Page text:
If you are an experienced investor, you may be familiar with the concept of tax loss harvesting. This is the technique of intentionally selling investments at a loss to help offset capital gains in an effort to reduce taxes. This strategy is often implemented when there has been a significant market decline.

Dividend Income

Dividend income has some similar taxation concepts as capital gains. The tax rate paid on qualified dividends is 0%, 15%, or 20%, depending on your taxable income. And the determination of whether a dividend is qualified or nonqualified, in part, has to do with how long the investment has been held (sound familiar?).

Qualified dividends receive more favorable tax treatment, while nonqualified dividends are taxed at ordinary federal income tax rates. The holding-period requirement is a little more complicated than that of the capital gains requirement. And the rules are slightly different depending on whether the investment is common or preferred stock or a mutual fund.

Interest Income

I won’t spend too much time on interest income—for most people, it probably adds up to only a few dollars here and there, based on the current historically low interest rates!

You can earn interest income on a CD, savings, or money market account, as well as bonds you may own. A couple of notable exceptions include interest of U.S. Treasury bonds and savings bonds, which are taxable at the federal level but are typically not taxable on your state return.

Conversely, municipal bond interest is tax-free at the federal level and is also tax-free at the state level if you own a bond that is issued in the state you live. If you have taxable interest income, it is taxed at your ordinary income tax rate in the year it is paid.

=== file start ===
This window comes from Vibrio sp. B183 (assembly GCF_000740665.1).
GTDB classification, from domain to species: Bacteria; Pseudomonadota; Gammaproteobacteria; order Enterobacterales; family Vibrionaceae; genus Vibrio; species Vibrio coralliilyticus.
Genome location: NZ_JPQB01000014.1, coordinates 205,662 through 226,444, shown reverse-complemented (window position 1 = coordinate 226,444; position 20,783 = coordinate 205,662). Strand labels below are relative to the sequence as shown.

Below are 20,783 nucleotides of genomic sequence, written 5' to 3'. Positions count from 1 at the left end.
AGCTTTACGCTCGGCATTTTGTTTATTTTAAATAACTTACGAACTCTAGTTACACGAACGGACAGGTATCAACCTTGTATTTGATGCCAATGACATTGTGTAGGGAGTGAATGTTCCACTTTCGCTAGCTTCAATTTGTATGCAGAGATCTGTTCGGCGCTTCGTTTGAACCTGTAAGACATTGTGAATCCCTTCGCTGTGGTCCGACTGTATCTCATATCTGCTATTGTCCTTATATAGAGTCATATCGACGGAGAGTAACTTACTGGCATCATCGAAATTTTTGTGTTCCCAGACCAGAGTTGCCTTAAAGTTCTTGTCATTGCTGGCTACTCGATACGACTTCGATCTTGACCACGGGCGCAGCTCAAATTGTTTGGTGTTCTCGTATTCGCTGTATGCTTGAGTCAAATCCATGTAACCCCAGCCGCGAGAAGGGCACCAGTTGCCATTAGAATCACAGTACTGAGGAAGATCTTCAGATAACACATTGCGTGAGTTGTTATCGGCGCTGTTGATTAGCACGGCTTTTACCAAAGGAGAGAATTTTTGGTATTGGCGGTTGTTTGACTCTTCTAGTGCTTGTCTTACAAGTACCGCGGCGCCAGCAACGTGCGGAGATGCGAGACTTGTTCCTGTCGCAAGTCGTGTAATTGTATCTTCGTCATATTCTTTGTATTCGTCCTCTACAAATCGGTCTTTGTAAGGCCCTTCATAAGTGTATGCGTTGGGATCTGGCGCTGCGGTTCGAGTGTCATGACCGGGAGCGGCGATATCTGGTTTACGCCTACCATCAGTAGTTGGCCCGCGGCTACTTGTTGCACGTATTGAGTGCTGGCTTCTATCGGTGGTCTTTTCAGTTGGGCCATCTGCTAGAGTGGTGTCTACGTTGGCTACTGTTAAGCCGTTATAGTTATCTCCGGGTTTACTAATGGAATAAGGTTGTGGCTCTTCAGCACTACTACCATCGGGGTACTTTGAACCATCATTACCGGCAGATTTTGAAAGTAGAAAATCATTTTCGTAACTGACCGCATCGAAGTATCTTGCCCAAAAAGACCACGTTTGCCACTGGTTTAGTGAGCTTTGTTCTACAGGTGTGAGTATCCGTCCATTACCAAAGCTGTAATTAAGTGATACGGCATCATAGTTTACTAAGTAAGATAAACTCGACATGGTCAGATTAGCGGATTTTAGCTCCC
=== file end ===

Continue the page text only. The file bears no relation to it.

Retirement Accounts

A quick note on retirement accounts: Taxation of retirement funds does not come into play until you take money out of a retirement account. You do not pay taxes on the money you earn in an account from year to year, as with other types of general investing accounts.

When you start distributing funds from a retirement account, the amount you withdraw may be taxable as ordinary income, depending on the type of retirement account.

There are few things in life more complex than taxes. OK, that might be a bit of a stretch—life is pretty complex. But taxes on investments are an essential consideration when it comes to investing. Our Topeka full-time fiduciary financial planning firm considers them a significant piece of a comprehensive financial plan and income strategy.


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Elizabeth Young, CFP®

As Partner and Senior Wealth Advisor, Elizabeth Young finds it gratifying whenever one of her clients reaches a long-held goal with her help and guidance. Those “aha” moments drive the work she does for our firm, including serving as the primary financial planning contact for clients and overseeing general client service.